Atlanta Movie Studio Executive Apologizes After Sending Racist, Antisemitic Texts

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by Nicole Carr, ProPublica, and Mike Jordan, The Atlanta Journal-Constitution

This story was originally published by ProPublica. ProPublica is a Pulitzer Prize-winning investigative newsroom. Sign up for The Big Story newsletter to receive stories like this one in your inbox.

Ryan Millsap, a powerful Atlanta movie executive who has relied on relationships with Black and Jewish leaders to advance his business endeavors, has issued an apology after an investigative report that exposed his racist and antisemitic messages was published by ProPublica and The Atlanta Journal-Constitution.

The apology comes as several influential government and entertainment figures acquainted with Millsap said they were disappointed by his derogatory rhetoric about “Fucking Black People” and “nasty Jews,” revealed in public records tied to an ongoing legal dispute with Millsap’s former attorney.

“Those comments were deplorable, and I don’t appreciate them,” said DeKalb County commissioner and CEO candidate Larry Johnson, who is Black.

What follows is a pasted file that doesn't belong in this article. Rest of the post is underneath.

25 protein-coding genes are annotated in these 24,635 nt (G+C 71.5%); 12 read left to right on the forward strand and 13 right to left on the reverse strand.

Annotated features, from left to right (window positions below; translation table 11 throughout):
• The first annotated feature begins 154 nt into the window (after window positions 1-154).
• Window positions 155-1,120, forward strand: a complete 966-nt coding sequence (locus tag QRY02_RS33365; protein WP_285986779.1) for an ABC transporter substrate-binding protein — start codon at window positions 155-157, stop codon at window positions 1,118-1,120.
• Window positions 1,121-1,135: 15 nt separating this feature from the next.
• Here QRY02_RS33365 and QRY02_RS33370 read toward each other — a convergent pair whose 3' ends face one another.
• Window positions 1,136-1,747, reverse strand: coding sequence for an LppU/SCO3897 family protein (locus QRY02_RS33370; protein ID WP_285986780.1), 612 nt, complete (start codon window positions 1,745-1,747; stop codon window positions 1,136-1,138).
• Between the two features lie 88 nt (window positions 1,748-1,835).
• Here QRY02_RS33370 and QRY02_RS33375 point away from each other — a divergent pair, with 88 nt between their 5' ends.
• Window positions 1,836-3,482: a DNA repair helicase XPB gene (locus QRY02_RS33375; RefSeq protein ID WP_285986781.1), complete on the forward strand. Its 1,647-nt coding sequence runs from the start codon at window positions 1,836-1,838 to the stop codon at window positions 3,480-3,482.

Millsap, who is white, is a mainstay in Atlanta real estate, political and entertainment circles. He responded to the report with a statement issued three days after publication. He’d been made aware of the contents of the story weeks ahead of publication, but he did not respond to questions after journalists sent him the material that would be reported.

The messages, filed publicly as exhibits in two separate Fulton County Superior Court cases, contained racist and antisemitic comments made between Millsap and his girlfriend at the time, who was also an investor in his real estate business. In those messages, the couple complained about how Black people smell and how Jewish people do business. In a subsequent hearing, Millsap chalked up some of his rhetoric about Jewish people to “locker room” talk, according to transcripts.